The Hacker mentality in development

8 11 2012

There is a lot to be said for hackers, many of them are, well quite simply, brilliant with computers and poses some great knowledge. I’m not approving of what they do, as I think those actions are disgraceful and show a blatant disregard for the law, privacy and peoples livelihoods. However, many companies build their software with a hacker mentality, which is “get on and do it, make it work” kind of thinking….Lots of doing, little planning….I can’t think of anything positive to be said about having a “hacker mentality” when developing a piece of software or a platform. Such a mentality is ok for building proof of concept parts of software, you simple cobble together a rough solution that shows the concept and you use it to overcome / address some technical difficulties you may see in the future. However, take that mentality and approach into the actual project and it’s only a matter of time before something comes back to bite you…

 

Facebook

Facebook is the biggest and most obvious example I can think of. The platform and social network is brilliant in many ways. However, spend much time trying to use it for business, for managing ads, campaigns etc and you get the feeling that everything really is “cobbled” together in true hacker mentality fashion. Things just don’t seem to play well or consistently and you seem hamstrung by so many restrictions which have been basically caused by not enough forward planning, rather developers just doing…You really do feel like the platform was built for its one role, and that everything else is almost stand alone trying to be bolted to the UI.

In recent weeks I have watched a digital marketing agency wrestle with Facebook in order to get it to behave how it really should. It’s not the agencies fault, far from it, once they managed to get someone from Facebook to talk too; it became apparent that most of the staff at Facebook are aware of the amount of bugs in the system and the restrictions that are in play. For me, the whole experience is at best “proof of concept” and essentially shows that there has been a real lack of forward planning. Facebook is a company though that was founded largely on “doing” rather than planning…

 

Don’t get me wrong, there are some impressive concepts with Facebook and many parts of it are implemented very well, but you cannot get away from the fact that anything outside its original core feels like its been added on as very much an afterthought and that its very “prototype” in terms of feel and implementation.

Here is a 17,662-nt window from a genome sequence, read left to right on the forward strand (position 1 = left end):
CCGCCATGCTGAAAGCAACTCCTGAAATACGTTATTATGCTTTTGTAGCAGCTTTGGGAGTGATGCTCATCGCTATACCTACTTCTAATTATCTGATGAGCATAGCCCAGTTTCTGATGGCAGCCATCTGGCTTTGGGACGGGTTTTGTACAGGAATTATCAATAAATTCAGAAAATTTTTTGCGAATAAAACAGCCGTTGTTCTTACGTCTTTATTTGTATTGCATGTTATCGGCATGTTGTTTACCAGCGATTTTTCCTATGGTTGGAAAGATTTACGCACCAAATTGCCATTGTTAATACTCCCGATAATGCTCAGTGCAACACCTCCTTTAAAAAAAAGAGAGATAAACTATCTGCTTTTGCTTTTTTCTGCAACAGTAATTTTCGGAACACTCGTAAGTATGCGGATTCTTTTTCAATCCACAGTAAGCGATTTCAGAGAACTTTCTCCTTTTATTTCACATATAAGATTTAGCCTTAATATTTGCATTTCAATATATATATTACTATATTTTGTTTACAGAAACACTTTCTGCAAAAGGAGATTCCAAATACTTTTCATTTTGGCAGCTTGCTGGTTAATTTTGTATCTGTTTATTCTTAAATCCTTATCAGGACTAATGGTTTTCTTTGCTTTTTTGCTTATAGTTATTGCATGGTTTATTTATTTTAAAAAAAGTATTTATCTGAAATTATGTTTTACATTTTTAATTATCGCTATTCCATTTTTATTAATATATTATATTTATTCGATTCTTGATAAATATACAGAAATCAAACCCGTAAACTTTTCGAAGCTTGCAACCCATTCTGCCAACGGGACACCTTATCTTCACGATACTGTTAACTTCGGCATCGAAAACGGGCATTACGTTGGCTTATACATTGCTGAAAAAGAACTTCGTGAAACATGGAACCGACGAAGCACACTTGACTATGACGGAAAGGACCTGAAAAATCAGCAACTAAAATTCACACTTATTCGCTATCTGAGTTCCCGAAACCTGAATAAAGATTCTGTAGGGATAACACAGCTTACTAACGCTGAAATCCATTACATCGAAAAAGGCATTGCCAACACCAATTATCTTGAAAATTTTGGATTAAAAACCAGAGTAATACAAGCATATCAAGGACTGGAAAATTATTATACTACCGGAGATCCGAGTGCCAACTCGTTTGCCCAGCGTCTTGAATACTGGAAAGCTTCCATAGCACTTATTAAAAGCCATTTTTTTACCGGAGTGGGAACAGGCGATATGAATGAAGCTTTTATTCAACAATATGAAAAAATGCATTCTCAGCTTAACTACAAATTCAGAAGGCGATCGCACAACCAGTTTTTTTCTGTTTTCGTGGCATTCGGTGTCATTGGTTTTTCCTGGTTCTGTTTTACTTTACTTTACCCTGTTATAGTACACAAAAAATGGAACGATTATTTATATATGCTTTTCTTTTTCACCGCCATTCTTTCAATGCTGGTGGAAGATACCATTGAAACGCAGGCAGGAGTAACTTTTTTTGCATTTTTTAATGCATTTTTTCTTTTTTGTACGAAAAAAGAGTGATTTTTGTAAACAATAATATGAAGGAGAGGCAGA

Technical Architecture

I’m not going to bang on about the right way to do things, rather just to say that any development project really needs certain key roles, and the biggest two are ETA (Enterprise Technical Architect) and TA (Technical Architect). These roles don’t fit in with the hacker mentality at all. If you have two people who fill these roles, and do their jobs well, you will find that as a project grows and new requirements come on board, that they can be added to the system in quite an efficient way. Tested separately and rolled out smoothly. The new additions become seamlessly part of the software and things don’t feel cobbled together and they don’t feel like prototype or beta software. Why? Well because these people plan for the unexpected, they see the bigger picture and look at what potentially one day may also be required from any given part of software. If you plan your system like that, when new requirements do come along, you can build them into the overall solution without causing any “jarring” effects within the software or for the user.

Having people who ensure you plan all components for the future keeps longer term costs down, and delivers software that can truly grow with your business. There is nothing worse than having to go back and re-engineer code because it was implemented with only that one function / requirement in mind…

 

Adaptive, SCRUM, RAD…

There will always be a better way to run your IT projects. New methods for ensuring you get code developed quickly, built to specification and future proofed. However, without having people who think ahead at an enterprise level (regarding technology, architecture etc) or people actually ensuring developers do the same, then no matter your methodology, changes further down the line won’t be easy, rather they will be quite troublesome, slow to implement and often result in a cobbled together field, ala Facebook ads management…

You simply can’t beat people who forward think…

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